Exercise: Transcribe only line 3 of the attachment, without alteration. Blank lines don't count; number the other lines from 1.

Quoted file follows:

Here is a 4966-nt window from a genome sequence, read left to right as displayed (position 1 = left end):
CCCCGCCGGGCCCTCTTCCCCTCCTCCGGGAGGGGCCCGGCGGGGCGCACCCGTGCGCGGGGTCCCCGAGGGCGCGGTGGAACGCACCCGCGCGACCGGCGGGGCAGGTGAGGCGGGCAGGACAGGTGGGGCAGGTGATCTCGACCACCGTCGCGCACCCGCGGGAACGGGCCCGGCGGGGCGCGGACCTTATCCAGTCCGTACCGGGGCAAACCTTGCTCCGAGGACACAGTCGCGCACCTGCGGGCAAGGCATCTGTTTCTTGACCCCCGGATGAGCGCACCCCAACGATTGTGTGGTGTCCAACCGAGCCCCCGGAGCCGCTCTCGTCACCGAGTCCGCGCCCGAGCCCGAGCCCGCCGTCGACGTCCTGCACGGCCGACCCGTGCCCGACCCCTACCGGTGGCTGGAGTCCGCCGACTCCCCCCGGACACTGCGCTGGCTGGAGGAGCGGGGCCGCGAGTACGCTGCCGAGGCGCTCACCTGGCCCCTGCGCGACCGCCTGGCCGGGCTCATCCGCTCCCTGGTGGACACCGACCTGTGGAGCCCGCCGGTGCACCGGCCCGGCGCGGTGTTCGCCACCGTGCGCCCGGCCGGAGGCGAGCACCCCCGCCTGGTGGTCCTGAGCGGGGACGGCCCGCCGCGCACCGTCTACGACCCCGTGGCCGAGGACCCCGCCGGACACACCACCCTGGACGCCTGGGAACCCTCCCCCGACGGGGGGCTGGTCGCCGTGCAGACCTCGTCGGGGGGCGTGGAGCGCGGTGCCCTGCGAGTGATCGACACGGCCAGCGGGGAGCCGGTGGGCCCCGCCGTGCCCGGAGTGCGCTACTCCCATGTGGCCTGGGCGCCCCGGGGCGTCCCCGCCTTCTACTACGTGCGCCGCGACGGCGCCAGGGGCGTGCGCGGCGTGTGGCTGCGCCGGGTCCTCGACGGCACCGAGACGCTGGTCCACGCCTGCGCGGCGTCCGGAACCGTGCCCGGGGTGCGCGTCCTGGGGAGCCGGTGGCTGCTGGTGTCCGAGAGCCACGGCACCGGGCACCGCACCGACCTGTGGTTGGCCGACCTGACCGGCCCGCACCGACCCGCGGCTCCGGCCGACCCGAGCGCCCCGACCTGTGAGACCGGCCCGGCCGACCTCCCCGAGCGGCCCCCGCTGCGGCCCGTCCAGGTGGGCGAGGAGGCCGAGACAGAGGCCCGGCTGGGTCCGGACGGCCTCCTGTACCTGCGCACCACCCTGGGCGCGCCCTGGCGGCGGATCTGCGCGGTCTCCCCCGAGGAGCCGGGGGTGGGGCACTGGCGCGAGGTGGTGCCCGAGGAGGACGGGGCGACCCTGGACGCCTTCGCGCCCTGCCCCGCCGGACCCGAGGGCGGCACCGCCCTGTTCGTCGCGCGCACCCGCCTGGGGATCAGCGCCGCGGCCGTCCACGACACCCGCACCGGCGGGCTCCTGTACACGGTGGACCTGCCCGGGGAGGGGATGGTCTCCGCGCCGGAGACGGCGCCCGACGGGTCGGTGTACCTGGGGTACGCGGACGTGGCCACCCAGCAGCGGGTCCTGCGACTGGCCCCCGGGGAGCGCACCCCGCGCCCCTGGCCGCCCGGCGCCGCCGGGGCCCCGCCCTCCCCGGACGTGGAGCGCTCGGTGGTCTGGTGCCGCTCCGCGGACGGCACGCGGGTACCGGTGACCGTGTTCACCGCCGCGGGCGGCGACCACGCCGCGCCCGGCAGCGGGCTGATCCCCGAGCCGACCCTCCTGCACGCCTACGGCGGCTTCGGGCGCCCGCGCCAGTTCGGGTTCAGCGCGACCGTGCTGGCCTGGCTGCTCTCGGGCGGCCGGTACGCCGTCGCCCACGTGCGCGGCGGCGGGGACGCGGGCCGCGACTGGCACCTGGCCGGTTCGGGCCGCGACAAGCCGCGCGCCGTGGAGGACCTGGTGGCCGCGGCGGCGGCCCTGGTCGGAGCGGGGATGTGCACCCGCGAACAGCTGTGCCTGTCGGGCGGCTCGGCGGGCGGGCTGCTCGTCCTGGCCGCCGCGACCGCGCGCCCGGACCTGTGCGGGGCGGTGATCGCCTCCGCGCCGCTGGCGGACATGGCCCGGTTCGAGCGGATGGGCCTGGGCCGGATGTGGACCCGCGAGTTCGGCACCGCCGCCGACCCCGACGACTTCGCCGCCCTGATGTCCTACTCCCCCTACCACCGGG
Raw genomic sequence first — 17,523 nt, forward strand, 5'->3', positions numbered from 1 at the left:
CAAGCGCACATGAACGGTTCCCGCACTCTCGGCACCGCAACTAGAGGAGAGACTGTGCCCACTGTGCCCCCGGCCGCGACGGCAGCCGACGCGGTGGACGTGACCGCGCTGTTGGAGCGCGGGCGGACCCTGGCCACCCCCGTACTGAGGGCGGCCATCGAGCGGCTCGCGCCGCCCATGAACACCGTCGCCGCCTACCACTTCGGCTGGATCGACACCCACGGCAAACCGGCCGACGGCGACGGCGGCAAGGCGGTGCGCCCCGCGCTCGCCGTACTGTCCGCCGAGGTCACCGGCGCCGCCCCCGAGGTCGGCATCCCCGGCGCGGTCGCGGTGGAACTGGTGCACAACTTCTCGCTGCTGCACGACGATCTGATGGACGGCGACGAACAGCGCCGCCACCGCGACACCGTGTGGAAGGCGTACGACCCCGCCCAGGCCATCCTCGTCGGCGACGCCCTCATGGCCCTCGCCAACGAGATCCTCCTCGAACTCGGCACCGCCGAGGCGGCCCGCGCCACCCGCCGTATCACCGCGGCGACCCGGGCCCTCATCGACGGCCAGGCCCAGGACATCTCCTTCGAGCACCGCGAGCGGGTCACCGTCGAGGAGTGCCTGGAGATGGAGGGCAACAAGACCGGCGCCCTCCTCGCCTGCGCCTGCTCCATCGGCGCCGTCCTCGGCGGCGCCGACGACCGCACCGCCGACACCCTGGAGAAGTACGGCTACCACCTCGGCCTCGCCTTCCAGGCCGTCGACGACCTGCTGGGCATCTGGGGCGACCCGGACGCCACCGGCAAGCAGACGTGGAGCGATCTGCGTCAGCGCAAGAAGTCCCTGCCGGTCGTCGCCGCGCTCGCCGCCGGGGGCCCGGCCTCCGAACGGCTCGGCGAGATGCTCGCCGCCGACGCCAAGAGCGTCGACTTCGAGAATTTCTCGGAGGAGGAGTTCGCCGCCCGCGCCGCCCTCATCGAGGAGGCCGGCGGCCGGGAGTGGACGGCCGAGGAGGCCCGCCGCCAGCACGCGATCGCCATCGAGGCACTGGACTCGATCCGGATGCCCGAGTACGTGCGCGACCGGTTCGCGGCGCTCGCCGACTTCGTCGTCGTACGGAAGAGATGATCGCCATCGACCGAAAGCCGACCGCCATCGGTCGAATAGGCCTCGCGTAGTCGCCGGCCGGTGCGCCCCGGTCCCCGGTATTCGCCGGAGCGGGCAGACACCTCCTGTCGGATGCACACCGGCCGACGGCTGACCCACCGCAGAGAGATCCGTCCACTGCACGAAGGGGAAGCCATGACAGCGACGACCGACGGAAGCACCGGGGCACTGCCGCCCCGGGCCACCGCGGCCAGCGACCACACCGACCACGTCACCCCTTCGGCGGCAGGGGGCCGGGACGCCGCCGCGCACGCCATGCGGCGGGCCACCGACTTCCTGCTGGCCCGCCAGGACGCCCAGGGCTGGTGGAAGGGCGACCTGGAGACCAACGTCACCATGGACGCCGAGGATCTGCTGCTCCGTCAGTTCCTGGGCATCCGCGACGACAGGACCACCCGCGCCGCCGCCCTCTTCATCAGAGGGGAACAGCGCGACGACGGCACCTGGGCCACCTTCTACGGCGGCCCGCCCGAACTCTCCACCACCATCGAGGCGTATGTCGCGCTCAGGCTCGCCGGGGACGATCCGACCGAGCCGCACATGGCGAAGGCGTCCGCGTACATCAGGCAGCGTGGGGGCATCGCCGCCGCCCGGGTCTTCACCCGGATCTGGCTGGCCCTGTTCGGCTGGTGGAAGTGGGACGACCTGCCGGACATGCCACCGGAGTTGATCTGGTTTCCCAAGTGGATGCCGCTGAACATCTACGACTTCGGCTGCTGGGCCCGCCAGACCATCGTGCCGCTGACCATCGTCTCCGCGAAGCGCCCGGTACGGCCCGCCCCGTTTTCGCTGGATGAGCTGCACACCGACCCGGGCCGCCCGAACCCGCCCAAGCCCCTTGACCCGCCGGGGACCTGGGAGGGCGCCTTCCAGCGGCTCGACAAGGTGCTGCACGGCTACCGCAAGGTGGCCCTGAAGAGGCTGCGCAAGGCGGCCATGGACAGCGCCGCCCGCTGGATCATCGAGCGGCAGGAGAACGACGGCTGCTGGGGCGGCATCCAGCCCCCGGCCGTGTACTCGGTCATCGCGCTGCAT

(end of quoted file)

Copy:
Raw genomic sequence first — 17,523 nt, forward strand, 5'->3', positions numbered from 1 at the left: